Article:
[do you notice the mountains?]
I remember the first time I visited Armenia.
We lived on the outskirts of one of the towns, Gyumri, and there was a sort of a small unofficial garbage dump near us with a hill right in the middle of it. Because of an earthquake back in 1988, there are no tall buildings in the area, the tallest being around 4 stories high, so when we got on top of that hill right in the middle of a dump, we could get a 360-degree view around most of the city.
There were glorious mountains all around in the distance.
Sometimes you could see them clearly as if on a picture, sometimes through a mist, but they were there.
For a girl who lived all her life in Kyiv, Ukraine, where there are a few hills in the city and you can’t even really see them because of all the buildings, this mountain view with snow caps was breathtaking.
“Those mountains are so beautiful!”
Those from Gyumri, Armenia, just shrugged. “Yeah, guess they are nice.”
I remember thinking “Even if I lived my entire life here, I would’ve never stopped marveling at those glorious mountains.”
Fast-forward to present days.
My friend, a pastor, has mentioned an idea yesterday that I have heard before but it hasn’t “clicked.”
It was the idea of God’s name, traditionally spelled as YHWH, not being an actual word in a conventional sense, but rather the sound of inhaling and exhaling.
We sing about it, “You are the air I breathe…” but I haven’t considered God’s name being the very breath.
Yet, when God was creating human beings, He (They) didn’t just speak us into being along with the rest of creation, instead, He (They) formed us out of clay and breathed life into us.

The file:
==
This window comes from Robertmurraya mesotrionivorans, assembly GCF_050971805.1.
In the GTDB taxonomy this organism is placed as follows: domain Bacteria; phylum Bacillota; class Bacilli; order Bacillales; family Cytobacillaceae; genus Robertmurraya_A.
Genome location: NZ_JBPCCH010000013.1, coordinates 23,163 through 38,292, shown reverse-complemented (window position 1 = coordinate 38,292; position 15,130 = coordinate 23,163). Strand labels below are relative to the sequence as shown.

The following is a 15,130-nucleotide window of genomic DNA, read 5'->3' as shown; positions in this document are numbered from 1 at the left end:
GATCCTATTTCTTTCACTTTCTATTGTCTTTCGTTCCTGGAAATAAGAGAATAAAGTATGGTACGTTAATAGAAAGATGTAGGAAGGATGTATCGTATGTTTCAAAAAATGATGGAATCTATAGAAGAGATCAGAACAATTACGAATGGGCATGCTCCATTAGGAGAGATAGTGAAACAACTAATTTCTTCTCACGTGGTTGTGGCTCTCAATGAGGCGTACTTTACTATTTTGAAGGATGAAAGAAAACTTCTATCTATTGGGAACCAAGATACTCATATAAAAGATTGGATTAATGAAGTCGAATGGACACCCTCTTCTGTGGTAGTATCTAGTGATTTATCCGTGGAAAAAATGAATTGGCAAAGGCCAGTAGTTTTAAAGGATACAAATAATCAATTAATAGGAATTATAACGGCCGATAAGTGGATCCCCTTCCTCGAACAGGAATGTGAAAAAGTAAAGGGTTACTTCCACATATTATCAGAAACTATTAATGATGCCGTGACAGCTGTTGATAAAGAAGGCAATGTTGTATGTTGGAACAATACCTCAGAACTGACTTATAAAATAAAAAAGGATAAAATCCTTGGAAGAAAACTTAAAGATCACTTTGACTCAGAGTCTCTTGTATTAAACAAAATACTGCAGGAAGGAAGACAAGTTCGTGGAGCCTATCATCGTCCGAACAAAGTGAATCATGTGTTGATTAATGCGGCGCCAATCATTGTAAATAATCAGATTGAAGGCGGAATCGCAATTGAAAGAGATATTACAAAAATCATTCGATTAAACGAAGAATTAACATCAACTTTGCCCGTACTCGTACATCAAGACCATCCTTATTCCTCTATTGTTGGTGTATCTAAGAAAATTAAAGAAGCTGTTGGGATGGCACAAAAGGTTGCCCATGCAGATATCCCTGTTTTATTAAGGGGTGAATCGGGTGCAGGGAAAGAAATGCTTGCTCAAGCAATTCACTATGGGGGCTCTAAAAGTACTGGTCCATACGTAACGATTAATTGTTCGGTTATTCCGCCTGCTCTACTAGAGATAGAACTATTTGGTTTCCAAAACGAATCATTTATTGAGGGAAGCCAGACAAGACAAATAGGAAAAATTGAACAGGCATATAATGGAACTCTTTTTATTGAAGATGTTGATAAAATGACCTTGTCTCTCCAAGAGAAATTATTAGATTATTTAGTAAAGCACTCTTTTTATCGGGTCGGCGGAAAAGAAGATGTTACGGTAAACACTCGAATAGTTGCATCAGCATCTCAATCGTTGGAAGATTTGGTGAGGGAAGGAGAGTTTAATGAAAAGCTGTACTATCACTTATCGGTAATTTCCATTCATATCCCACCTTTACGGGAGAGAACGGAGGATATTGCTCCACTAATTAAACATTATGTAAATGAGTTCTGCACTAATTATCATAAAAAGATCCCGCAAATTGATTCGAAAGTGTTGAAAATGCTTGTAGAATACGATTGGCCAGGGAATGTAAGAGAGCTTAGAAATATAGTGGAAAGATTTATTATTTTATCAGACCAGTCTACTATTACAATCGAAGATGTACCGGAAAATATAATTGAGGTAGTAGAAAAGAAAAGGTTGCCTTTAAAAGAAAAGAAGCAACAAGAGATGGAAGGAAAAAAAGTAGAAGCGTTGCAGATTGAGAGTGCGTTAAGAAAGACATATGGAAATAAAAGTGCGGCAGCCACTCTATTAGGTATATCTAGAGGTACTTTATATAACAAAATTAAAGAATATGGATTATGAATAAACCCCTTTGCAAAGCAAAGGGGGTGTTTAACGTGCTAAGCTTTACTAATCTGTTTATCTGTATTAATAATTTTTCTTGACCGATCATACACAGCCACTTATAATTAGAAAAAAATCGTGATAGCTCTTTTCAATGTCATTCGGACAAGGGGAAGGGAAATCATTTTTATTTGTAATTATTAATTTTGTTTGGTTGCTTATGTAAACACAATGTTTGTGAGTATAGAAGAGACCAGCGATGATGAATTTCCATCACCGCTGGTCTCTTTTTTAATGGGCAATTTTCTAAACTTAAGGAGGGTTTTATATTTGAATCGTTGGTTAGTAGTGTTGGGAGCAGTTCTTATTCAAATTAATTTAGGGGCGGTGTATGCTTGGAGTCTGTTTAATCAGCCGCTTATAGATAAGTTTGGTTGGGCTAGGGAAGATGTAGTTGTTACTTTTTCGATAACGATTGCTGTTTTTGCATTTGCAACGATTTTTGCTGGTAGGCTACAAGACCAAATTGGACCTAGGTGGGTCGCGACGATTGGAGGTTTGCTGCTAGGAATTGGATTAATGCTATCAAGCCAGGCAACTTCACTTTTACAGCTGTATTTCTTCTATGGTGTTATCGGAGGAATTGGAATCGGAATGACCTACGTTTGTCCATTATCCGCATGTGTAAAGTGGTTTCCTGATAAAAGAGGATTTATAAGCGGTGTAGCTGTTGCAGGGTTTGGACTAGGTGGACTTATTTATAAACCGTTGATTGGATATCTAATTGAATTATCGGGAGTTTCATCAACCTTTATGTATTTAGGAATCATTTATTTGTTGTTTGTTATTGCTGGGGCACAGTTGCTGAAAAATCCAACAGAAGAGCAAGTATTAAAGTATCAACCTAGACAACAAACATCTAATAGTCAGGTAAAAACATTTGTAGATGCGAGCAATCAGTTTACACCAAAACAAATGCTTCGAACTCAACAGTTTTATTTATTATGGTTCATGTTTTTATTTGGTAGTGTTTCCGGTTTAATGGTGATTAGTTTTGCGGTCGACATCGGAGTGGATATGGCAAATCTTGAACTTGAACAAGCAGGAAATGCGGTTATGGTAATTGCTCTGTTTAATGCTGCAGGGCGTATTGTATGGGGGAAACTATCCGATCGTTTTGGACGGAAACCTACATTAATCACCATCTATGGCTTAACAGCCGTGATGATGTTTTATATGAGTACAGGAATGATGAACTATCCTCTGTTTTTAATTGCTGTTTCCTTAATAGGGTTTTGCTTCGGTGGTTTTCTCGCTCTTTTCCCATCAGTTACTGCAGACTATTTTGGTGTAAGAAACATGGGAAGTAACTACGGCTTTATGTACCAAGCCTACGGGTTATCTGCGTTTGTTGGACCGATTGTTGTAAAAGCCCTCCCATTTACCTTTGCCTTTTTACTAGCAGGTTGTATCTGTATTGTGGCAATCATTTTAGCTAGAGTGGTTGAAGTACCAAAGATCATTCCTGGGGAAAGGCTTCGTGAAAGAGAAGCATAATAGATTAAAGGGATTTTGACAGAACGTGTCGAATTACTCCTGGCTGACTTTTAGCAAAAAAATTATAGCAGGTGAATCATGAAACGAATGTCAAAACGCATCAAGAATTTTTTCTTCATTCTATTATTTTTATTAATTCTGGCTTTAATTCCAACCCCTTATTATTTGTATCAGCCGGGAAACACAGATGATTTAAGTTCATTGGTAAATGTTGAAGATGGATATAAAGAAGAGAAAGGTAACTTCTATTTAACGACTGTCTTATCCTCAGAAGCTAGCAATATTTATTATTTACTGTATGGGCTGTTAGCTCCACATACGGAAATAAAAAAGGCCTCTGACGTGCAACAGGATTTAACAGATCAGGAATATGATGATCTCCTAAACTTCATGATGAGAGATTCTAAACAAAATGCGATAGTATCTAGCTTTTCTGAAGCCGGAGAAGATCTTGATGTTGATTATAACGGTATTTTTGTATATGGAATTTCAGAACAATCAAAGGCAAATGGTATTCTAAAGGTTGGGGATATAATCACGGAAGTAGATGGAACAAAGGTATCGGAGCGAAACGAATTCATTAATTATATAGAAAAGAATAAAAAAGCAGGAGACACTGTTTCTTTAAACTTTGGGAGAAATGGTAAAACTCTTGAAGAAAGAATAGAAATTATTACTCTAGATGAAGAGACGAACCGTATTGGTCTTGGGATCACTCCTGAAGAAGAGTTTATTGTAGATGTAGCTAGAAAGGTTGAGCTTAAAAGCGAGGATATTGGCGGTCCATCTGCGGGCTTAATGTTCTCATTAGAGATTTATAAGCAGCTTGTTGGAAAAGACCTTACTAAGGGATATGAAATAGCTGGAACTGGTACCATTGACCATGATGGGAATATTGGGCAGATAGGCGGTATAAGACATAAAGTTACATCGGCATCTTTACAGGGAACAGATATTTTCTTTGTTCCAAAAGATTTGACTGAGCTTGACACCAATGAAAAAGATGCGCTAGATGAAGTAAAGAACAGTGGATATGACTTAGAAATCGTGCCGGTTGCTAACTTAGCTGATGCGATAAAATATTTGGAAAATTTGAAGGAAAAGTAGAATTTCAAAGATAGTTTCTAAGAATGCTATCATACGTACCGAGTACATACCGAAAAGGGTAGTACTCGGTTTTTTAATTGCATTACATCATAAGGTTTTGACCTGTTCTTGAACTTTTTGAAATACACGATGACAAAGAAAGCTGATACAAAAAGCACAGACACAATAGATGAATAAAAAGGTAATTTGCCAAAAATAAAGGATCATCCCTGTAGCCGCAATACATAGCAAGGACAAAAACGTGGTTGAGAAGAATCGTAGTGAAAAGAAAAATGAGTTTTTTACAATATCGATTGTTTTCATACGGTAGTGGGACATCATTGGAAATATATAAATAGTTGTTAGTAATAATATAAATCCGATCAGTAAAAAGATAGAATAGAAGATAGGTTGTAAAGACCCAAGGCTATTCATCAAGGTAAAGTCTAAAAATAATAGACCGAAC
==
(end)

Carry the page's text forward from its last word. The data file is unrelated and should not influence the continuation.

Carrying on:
I was thinking about that this morning on my way to work.
Inhaling and exhaling.
How often do you consciously think about breathing?
I know I do when I am stressed and have trouble inhaling, gasping for air instead. I do it when I subconsciously match my breathing to that of Sam’s and then realize that our breathing patterns are way too different, and I don’t get enough air. Probably those who have asthma know that feeling as well.
The desire and struggle to simply breathe.
However, once the struggle is gone, we’re back to taking our lungs and air for granted.
Do we do the same with God?
When we have no problems, we just breathe without thinking that actually, we’re not entitled to that breath. When we have no problems, we just kind of believe God’s there and that’s a good thought, but it’s passive on our part.
I often pray for God to be with me… and then I realize – He’s actually there already.
As close to me as my own breath.
And like the Armenians who got used to the beautiful mountains around them, I got used to God being with me all the time.
Do you see the mountains? Do you notice your breathing?
Stop for a minute and just enjoy taking a deep breath.
And remember… God’s there.